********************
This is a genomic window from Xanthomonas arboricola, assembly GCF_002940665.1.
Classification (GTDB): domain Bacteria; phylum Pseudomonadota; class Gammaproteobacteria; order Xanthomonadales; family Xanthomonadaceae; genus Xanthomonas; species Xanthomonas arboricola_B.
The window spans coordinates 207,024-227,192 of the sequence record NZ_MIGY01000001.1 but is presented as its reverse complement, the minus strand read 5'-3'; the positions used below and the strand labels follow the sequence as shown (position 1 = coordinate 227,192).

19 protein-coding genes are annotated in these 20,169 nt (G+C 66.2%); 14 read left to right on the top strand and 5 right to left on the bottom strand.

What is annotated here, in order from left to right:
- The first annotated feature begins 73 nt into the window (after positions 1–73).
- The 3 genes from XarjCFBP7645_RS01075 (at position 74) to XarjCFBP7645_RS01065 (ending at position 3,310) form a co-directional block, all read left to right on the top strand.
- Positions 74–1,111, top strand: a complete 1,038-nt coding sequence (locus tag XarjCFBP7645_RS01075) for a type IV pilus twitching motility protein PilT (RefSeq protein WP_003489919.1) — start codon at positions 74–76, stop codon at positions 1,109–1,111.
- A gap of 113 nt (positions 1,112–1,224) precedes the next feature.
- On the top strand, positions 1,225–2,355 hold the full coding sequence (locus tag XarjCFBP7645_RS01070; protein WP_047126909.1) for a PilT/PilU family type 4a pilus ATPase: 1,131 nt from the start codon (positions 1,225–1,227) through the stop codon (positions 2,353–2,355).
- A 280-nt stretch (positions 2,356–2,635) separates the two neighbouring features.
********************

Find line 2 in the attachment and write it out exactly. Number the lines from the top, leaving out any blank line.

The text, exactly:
Classification (GTDB): domain Bacteria; phylum Pseudomonadota; class Gammaproteobacteria; order Xanthomonadales; family Xanthomonadaceae; genus Xanthomonas; species Xanthomonas arboricola_B.